6. Example.com/redirect redirects the browser to https://evil.com/gotcha AND copies the query parameters to the redirected URL: https://evil.com/gotcha/?&code=sdfgsfdgqwr542
  7. Evil.com can now redeem that code for an access token and use that access token to access user data from the auth provider (google.com) as well as potentially full access to user account on example.com (if example.com exposes an API secured by the same access token)

Mitigation:

It’s not difficult to thwart this open redirect exploit:

  1. Make sure you specify an OAuth redirect URI in the app configuration settings with every OAuth provider your app uses.
  2. Don’t implement redirect URLs on your web site.
  3. If redirects are required for your web site workflow, restrict the redirect endpoint to only redirecting to URLs within your own site. Do not copy the query params to the redirected URL. Perform the processing of auth code to access token on the redirect endpoint and store the access token in a browser session cookie before redirecting to the page the user originally request.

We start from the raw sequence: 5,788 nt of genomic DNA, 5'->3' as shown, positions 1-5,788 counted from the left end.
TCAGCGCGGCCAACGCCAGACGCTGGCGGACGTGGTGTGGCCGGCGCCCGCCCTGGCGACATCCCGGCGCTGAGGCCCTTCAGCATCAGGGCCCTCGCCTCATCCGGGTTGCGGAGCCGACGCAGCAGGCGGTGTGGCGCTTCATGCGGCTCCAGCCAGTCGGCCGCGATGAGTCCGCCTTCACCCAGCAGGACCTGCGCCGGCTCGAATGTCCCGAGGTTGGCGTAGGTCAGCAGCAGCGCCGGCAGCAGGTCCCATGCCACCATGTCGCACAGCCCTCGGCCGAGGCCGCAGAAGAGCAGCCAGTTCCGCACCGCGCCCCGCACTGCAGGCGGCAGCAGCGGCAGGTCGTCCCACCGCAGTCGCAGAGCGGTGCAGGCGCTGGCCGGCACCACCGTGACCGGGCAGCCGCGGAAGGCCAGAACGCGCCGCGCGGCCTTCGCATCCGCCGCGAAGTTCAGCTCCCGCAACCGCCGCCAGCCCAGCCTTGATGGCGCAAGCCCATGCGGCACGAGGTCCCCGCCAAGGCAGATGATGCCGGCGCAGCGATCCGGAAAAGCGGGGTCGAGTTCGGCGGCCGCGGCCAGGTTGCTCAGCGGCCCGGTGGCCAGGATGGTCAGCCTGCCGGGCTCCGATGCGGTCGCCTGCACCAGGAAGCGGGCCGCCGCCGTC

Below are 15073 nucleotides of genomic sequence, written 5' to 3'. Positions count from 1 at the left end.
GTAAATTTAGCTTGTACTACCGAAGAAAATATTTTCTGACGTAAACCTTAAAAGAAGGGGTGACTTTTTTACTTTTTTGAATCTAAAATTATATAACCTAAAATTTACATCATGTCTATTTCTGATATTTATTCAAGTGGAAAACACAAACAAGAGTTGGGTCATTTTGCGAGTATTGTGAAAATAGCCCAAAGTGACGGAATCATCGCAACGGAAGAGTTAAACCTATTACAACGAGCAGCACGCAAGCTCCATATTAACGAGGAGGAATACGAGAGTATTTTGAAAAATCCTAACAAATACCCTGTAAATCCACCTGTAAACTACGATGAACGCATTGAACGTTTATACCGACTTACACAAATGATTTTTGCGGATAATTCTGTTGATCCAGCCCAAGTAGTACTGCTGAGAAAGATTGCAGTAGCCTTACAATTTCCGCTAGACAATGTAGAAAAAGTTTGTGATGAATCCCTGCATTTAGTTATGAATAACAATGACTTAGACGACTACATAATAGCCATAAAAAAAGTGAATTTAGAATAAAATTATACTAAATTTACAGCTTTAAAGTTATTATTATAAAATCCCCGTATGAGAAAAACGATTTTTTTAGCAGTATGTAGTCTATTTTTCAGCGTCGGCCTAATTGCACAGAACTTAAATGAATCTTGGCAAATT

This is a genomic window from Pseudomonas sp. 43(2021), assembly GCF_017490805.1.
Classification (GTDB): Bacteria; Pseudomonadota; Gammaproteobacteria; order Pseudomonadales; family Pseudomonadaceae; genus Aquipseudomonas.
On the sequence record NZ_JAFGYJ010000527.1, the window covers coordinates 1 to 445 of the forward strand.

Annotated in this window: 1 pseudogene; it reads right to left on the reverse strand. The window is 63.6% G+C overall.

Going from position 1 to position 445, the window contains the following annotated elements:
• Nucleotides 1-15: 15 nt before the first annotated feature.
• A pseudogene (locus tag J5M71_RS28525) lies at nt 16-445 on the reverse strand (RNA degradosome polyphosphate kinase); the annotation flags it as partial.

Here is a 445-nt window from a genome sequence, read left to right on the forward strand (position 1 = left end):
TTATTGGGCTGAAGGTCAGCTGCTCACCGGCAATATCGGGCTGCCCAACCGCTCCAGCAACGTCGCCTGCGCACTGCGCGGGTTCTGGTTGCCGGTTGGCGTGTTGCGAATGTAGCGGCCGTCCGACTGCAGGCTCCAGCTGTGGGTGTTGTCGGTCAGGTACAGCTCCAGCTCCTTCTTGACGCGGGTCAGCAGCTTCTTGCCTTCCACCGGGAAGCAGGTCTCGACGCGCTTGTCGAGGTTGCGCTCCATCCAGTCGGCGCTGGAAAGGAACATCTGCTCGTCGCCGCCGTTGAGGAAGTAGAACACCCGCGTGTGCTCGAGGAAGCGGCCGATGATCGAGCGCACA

There are legitimate reasons to implement a limited redirect endpoint on your web site. The most common use case: after the login process is complete, redirect the browser to the web page (on your site) that the user originally requested. This use of redirects should be constrained to only perform the redirect if the requested destination URL is in your site’s domain.

  8 Responses to “Tech Analysis of “Serious security flaw in OAuth, OpenID Discovered””

  1. […] shipped off the information to any URL in the parameters. Dell authorisation architect Danny Thorpe explained the attack in the example: […]

  2. […] Danny Thorpe who works as a XACML authorization management architecture and tools at Dell has said in a blog post: […]

  3. Updated to call out that while Facebook supports OAuth redirect URL validation, Facebook does not require it to be set. If you use the Facebook default settings with your client app, you are exposed to redirect exploits.

  4. […] Mashable also had a great write-up on why this isn’t as big an issue and the fact that it isn’t technically new. I would also recommend reading an excellent write-up of the technical details for OAuth/OpenId by Danny Thorpe. […]

  5. […] Thorpe hat zwei Beispiele für den sicheren und unsicheren Einsatz von OAuth beschrieben, an die sich die folgenden Beispiele stark […]